Saturday, September 09, 2006

P&C At The Vanderpoel

Rudolph Ingerle, Sunset Landscape

The Vanderpoel Art Museum is a great place to visit if you're ever near Beverly on a Saturday morning (hours are very limited) -- I heard about it from Stuart, who tells something of its history here. Like the Palette and Chisel, it's an old organization with a unique history -- and a problematic future.

Martin Hennings, "Examining the Arrows", 1925

Oskar Gross, "Grandma from the Smokies",1940

Oskar Gross, "Sunny Days", 1940

Joseph Tomanek(1889-1974) "View from Studio Window" - 18th and Laflin looking east)

William Irvine, "The Vista"

Above are the 6 paintings which I've found, so far, to have been painted by members of the P&C -- but I'll probably find more after we've compiled a longer list of former members.

Other paintings in the collection are discussed here

For a detailed discussion of its history, visit the archives of the "Chicago Reader" and search for "Vanderpoel".

Basically, the collection was assembled by Vanderpoel's friend and neighbor, John A. Campbell, an advertising man who campaigned from 1916 to 1945 to get Vanderpoel's colleagues to donate paintings to a museum in his name.

A few more items came in during the 50's -- but basically the period of growth was over -- and in the 60's the board donated funds to help build a new facility on the campus of a local, elite private school, the Morgan Park Academy (some of them sat on the board of that institution as well)

The new building was owned by the Morgan Park Academy, but leased for 50 years to a new organization called the "Beverly Arts Center" -- which in turn, gave a 50 year lease to the Vanderpoel Art Association.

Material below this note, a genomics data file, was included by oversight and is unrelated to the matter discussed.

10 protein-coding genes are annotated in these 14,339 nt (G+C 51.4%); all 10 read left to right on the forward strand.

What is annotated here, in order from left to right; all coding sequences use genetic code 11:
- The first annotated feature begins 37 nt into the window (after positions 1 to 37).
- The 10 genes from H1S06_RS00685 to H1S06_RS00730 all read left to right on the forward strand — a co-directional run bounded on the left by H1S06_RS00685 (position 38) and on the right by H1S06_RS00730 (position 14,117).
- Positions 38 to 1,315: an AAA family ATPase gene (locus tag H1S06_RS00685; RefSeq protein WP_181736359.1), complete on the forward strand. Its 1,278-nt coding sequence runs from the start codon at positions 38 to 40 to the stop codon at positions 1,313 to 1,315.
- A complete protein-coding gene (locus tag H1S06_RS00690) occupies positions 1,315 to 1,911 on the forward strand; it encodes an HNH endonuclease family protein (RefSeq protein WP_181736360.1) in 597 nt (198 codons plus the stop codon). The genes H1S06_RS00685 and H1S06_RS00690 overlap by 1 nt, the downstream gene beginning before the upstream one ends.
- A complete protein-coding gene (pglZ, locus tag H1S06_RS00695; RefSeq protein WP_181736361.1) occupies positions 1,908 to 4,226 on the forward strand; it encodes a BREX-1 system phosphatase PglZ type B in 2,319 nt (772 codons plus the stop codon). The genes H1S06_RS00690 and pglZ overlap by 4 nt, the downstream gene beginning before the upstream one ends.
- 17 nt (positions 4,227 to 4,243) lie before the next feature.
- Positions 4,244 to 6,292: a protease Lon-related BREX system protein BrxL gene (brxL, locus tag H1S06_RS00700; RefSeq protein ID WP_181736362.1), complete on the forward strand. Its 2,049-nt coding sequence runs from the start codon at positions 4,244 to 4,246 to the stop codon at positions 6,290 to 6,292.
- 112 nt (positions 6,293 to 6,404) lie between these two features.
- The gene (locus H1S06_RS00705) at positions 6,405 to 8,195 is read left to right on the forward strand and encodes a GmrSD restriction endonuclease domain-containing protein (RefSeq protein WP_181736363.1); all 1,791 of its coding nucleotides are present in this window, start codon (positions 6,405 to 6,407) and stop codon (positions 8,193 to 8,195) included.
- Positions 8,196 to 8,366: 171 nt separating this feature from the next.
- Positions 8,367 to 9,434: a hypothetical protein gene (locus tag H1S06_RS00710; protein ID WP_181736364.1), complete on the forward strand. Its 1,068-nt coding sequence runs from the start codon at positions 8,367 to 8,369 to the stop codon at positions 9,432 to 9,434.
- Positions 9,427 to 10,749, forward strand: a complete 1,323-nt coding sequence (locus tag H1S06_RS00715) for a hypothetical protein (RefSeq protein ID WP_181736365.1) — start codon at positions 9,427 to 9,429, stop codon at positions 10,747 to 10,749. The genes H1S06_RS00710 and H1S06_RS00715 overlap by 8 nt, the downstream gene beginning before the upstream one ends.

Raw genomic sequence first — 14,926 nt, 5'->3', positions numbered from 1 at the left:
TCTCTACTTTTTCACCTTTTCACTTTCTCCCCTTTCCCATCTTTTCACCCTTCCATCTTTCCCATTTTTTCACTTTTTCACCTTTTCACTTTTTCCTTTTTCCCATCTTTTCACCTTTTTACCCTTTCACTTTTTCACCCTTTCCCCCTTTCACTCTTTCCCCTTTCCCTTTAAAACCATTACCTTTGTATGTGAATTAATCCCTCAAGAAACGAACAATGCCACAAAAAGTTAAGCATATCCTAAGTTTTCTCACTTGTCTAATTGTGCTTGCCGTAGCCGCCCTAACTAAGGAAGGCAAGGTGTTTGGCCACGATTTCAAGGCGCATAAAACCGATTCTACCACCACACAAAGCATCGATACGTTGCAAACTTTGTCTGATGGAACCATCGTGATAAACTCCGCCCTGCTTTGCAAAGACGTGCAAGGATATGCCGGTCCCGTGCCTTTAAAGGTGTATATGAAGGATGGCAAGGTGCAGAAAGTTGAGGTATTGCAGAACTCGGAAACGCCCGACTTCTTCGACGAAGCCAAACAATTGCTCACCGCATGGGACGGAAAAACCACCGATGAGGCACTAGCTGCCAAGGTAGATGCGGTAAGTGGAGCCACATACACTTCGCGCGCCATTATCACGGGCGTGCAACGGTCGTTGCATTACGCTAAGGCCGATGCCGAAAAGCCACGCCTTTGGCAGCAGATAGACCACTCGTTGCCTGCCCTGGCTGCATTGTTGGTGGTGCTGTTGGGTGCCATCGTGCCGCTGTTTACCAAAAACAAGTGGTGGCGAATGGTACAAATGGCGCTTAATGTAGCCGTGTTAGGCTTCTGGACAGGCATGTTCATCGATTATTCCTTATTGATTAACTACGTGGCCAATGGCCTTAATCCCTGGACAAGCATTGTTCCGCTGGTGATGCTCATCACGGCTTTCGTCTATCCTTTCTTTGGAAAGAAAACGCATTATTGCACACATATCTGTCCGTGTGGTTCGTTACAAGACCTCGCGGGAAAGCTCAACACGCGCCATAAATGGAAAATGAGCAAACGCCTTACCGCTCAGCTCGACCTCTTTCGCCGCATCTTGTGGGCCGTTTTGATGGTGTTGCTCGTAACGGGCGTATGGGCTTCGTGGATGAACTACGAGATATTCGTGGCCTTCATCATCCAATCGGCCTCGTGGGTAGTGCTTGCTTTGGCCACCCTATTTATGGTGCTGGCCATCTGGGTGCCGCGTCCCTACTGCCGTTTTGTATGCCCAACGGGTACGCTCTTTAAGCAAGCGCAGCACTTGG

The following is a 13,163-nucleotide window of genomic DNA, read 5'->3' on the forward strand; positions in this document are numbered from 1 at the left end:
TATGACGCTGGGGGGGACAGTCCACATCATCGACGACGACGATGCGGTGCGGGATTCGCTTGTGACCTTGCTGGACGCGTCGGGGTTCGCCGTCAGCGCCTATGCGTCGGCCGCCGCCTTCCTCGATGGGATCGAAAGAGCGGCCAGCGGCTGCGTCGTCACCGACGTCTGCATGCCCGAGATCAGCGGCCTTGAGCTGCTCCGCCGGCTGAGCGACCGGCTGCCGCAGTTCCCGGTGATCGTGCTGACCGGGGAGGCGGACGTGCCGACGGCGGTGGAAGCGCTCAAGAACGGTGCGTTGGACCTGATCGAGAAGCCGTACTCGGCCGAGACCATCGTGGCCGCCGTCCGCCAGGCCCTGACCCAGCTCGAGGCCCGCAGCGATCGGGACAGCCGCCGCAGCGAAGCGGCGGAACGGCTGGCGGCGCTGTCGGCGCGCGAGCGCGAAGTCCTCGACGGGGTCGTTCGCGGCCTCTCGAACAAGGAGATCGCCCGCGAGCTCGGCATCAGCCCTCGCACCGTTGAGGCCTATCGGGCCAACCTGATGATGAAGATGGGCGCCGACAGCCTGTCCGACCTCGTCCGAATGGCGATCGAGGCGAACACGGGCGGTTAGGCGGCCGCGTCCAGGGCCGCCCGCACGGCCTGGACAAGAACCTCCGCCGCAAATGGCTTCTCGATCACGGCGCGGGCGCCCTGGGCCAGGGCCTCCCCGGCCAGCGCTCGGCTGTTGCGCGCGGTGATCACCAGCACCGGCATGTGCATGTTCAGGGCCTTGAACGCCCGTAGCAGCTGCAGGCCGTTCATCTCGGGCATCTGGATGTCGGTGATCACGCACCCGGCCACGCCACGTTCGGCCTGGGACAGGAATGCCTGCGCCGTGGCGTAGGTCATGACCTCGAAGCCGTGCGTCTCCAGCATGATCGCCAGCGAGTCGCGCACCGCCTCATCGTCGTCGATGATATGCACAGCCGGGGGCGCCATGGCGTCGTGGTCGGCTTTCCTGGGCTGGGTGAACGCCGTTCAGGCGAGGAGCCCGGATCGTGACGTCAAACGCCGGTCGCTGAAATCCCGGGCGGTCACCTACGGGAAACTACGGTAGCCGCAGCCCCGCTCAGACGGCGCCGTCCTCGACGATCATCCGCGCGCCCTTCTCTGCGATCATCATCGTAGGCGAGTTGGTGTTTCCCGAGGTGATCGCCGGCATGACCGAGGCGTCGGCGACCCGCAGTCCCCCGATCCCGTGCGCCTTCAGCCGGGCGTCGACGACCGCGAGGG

As the conclusion of that lease period was approaching, the Beverly Arts Center got the City of Chicago to donate a piece of land, and then raised the funds to build a new facility upon it --- but the Vanderpoel Art Museum was left back at the old building at the Morgan Park Academy -- which immediately asked the museum to leave.

So now -- the museum is in trouble.

It's back at the Ridge Park fieldhouse (which is basically a gym) -- and all the wealthy donors are gone. What's left are a few, dedicated die-hards -- and they need some help !


Blogger Cobalt Blue said...

It is such a cool place.

No photo of the Taft sculpture, though?

John Spelman was a member. And the Leyendeckers are rumored to have been members. If I remember correctly, there is a Leyendecker illustration there at the Vanderpoel.

September 09, 2006  

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